Report says Mass. towns have stabilized finances

Moody's warns that problems are looming

 

MASSACHUSETTS CITIES AND TOWNS have managed to stabilize their finances in the wake of the Great Recession, but they are facing challenges ahead as state aid continues to fall and debt and pension obligations continue to rise, according to a new report from Moody’s Investors Service.

The report was generally positive, suggesting that the 228 cities and towns that Moody’s tracks have generally weathered the financial storm. Moody’s downgraded the financial status of a relatively high proportion of Massachusetts cities and towns at the start of the Great Recession in 2008 and 2009, but since then Bay State downgrades have been less than half the national average. In 2012, only two local entities, Saugus and the Seekonk Water District, were downgraded by Moody’s and five were upgraded.

While Moody’s said Massachusetts communities tend to be more stable financially than their counterparts around the country, the ratings service said problems loom on the horizon. The report said unemployment in Massachusetts is likely to show no dramatic improvement over the next few years but will still remain below the national average until at least 2016. The report also said cuts in federal spending on the military and health care could slow the state’s economic growth.  In 2010, according to the report, federal spending in Massachusetts was $84 billion, representing a quarter of the state’s Gross State Product.

The report said Massachusetts has a diverse employment base, led by education and health services, but the cost of doing business in the state is the second-highest in the nation.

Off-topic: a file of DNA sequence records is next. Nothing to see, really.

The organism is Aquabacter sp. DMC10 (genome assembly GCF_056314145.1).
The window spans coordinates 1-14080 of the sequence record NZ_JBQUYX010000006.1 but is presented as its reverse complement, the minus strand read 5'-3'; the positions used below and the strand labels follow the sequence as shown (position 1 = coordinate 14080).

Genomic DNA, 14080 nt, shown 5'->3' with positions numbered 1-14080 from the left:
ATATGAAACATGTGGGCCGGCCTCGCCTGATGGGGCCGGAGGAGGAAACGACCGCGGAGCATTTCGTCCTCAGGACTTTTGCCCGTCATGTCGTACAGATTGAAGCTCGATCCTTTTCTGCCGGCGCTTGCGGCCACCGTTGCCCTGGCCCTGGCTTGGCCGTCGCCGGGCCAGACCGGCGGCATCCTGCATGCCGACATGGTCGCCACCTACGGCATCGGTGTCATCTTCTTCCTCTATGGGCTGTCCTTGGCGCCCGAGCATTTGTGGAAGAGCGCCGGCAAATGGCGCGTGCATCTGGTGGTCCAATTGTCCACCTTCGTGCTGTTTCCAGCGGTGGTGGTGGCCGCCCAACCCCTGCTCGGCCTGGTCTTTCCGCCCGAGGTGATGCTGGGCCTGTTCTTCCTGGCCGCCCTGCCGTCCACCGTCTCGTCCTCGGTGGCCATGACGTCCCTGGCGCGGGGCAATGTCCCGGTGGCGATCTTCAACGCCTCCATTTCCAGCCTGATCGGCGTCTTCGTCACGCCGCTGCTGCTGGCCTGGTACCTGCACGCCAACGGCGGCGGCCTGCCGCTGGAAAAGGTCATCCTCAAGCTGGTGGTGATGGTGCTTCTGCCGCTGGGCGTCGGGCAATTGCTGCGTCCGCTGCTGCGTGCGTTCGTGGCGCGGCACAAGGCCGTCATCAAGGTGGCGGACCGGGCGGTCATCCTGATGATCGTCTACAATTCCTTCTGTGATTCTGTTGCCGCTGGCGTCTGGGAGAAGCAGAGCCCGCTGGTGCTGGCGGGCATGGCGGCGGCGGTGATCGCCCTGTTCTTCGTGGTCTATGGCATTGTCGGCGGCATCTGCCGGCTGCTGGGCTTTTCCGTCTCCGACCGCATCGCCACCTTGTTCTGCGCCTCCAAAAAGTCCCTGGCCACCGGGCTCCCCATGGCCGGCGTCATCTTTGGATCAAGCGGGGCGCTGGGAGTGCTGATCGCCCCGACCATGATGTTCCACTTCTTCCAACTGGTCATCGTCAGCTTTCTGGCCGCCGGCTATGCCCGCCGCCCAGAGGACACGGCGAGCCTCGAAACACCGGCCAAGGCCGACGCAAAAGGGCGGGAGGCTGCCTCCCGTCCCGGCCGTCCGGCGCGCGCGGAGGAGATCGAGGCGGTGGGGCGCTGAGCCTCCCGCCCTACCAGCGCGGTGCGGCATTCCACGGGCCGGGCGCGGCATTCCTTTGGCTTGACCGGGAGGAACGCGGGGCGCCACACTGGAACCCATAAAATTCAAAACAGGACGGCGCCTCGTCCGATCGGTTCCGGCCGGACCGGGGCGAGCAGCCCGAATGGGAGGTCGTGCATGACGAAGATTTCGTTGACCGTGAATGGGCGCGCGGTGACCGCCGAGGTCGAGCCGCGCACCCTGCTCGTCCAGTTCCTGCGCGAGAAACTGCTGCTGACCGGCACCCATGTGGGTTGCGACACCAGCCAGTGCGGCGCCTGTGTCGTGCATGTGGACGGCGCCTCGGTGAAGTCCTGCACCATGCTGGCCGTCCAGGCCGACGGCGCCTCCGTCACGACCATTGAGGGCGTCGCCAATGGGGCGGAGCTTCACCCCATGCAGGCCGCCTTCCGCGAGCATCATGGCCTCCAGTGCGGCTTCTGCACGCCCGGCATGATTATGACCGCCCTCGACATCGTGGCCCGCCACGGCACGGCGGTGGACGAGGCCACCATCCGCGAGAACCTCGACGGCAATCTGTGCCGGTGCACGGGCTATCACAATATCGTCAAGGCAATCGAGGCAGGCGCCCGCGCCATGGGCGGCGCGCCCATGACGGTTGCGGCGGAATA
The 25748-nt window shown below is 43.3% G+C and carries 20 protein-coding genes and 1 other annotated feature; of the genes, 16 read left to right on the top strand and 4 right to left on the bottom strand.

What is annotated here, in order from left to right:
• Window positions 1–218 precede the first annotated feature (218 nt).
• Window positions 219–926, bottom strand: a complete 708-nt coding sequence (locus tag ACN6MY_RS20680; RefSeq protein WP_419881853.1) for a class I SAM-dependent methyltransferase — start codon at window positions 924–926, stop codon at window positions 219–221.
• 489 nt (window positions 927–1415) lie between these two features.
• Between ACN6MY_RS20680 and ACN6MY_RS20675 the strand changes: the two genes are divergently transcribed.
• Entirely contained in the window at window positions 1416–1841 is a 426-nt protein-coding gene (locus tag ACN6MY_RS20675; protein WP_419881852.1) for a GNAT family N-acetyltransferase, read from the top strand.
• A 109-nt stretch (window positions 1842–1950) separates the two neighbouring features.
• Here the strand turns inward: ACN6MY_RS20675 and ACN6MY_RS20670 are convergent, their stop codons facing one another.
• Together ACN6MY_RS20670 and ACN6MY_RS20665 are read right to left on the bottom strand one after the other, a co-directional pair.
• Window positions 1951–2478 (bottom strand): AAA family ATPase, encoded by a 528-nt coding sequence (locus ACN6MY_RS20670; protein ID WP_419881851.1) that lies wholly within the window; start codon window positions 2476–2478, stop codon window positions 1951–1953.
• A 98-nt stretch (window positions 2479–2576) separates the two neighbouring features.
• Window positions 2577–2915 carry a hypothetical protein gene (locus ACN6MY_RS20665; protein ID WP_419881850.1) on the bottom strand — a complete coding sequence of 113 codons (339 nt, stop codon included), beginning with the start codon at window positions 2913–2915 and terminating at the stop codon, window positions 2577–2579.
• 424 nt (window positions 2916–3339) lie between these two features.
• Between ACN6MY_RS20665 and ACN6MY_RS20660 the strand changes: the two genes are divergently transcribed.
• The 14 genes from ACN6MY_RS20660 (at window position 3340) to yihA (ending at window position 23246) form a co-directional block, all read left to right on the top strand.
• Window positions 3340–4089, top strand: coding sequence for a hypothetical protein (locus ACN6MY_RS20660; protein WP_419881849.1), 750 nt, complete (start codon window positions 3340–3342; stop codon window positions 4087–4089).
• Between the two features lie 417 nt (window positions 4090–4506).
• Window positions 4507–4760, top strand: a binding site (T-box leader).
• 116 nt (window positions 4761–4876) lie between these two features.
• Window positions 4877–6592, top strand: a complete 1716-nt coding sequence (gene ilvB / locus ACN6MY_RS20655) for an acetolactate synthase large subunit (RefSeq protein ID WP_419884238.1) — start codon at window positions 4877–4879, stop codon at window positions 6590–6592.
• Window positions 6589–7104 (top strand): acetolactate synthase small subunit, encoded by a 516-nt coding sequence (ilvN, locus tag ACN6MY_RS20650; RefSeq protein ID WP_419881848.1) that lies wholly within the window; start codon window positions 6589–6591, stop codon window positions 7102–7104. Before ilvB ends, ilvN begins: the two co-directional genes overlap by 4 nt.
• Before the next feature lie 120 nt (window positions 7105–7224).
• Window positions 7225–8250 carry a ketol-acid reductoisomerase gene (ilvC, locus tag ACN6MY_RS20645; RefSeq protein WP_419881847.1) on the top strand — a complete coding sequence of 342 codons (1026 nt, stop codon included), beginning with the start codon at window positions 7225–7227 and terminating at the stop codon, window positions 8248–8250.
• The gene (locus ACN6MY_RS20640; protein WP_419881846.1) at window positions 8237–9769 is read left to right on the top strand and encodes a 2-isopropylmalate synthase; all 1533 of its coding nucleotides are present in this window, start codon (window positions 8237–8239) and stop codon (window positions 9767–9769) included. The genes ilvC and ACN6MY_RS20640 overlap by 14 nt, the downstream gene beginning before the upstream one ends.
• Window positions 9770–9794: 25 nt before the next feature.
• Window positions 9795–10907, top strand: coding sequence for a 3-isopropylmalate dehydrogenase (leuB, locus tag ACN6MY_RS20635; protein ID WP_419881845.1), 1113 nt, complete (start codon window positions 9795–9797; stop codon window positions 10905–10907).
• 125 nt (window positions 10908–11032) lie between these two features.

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Bruce Mohl

Editor, CommonWealth

About Bruce Mohl

Bruce Mohl is the editor of CommonWealth magazine. Bruce came to CommonWealth from the Boston Globe, where he spent nearly 30 years in a wide variety of positions covering business and politics. He covered the Massachusetts State House and served as the Globe’s State House bureau chief in the late 1980s. He also reported for the Globe’s Spotlight Team, winning a Loeb award in 1992 for coverage of conflicts of interest in the state’s pension system. He served as the Globe’s political editor in 1994 and went on to cover consumer issues for the newspaper. At CommonWealth, Bruce helped launch the magazine’s website and has written about a wide range of issues with a special focus on politics, tax policy, energy, and gambling. Bruce is a graduate of Ohio Wesleyan University and the Fletcher School of Law and Diplomacy at Tufts University. He lives in Dorchester.

About Bruce Mohl

Bruce Mohl is the editor of CommonWealth magazine. Bruce came to CommonWealth from the Boston Globe, where he spent nearly 30 years in a wide variety of positions covering business and politics. He covered the Massachusetts State House and served as the Globe’s State House bureau chief in the late 1980s. He also reported for the Globe’s Spotlight Team, winning a Loeb award in 1992 for coverage of conflicts of interest in the state’s pension system. He served as the Globe’s political editor in 1994 and went on to cover consumer issues for the newspaper. At CommonWealth, Bruce helped launch the magazine’s website and has written about a wide range of issues with a special focus on politics, tax policy, energy, and gambling. Bruce is a graduate of Ohio Wesleyan University and the Fletcher School of Law and Diplomacy at Tufts University. He lives in Dorchester.

Two other major concerns for Massachusetts cities and towns are declining state aid and rising costs for debt service and pension obligations. The report said Massachusetts municipalities received less state aid in fiscal 2012 in unadjusted dollars than in fiscal 2002. The Patrick administration has already announced plans to cut $9 million from local aid this year to deal with lower-than-expected tax revenues.  Moody’s said debt service and pension obligations accounted for a fifth of all municipal expenditures in 2011 and should gobble up a third of spending by 2020.

Moody’s financial rankings fall in three ranges: the high level is Aaa through Aaa3, the midrange is A1 through A3, and the lowest range is Baa1 through Baa3. Most of the state’s Gateway Cities fall in the midrange. The outliers are Brockton and Worcester at Aa3 and Lawrence at Baa1. Lawrence, which has its finances under state oversight, is the Massachusetts community with the lowest Moody’s ranking. Boston enjoys the highest Moody’s ranking at Aaa.